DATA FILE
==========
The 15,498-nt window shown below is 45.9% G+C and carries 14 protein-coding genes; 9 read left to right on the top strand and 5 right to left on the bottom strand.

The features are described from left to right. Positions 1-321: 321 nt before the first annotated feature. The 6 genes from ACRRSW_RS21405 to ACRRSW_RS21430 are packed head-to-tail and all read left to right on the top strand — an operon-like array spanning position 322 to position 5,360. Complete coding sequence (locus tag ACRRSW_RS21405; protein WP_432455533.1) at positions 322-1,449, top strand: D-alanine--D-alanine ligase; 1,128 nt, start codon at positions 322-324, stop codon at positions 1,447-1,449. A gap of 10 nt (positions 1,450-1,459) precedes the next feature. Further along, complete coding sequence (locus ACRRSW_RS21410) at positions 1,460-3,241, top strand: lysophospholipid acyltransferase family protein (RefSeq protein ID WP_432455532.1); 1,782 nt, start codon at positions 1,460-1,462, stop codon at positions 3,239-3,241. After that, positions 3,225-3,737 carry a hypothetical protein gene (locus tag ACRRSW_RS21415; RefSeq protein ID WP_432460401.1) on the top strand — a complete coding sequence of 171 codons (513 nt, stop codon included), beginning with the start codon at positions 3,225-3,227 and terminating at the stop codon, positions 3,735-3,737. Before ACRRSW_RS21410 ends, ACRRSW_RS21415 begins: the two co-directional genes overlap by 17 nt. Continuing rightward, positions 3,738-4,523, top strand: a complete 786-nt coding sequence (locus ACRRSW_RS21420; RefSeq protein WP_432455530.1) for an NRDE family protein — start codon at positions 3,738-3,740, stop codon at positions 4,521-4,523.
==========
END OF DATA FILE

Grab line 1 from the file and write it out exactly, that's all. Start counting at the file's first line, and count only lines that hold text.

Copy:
The 15,498-nt window shown below is 45.9% G+C and carries 14 protein-coding genes; 9 read left to right on the top strand and 5 right to left on the bottom strand.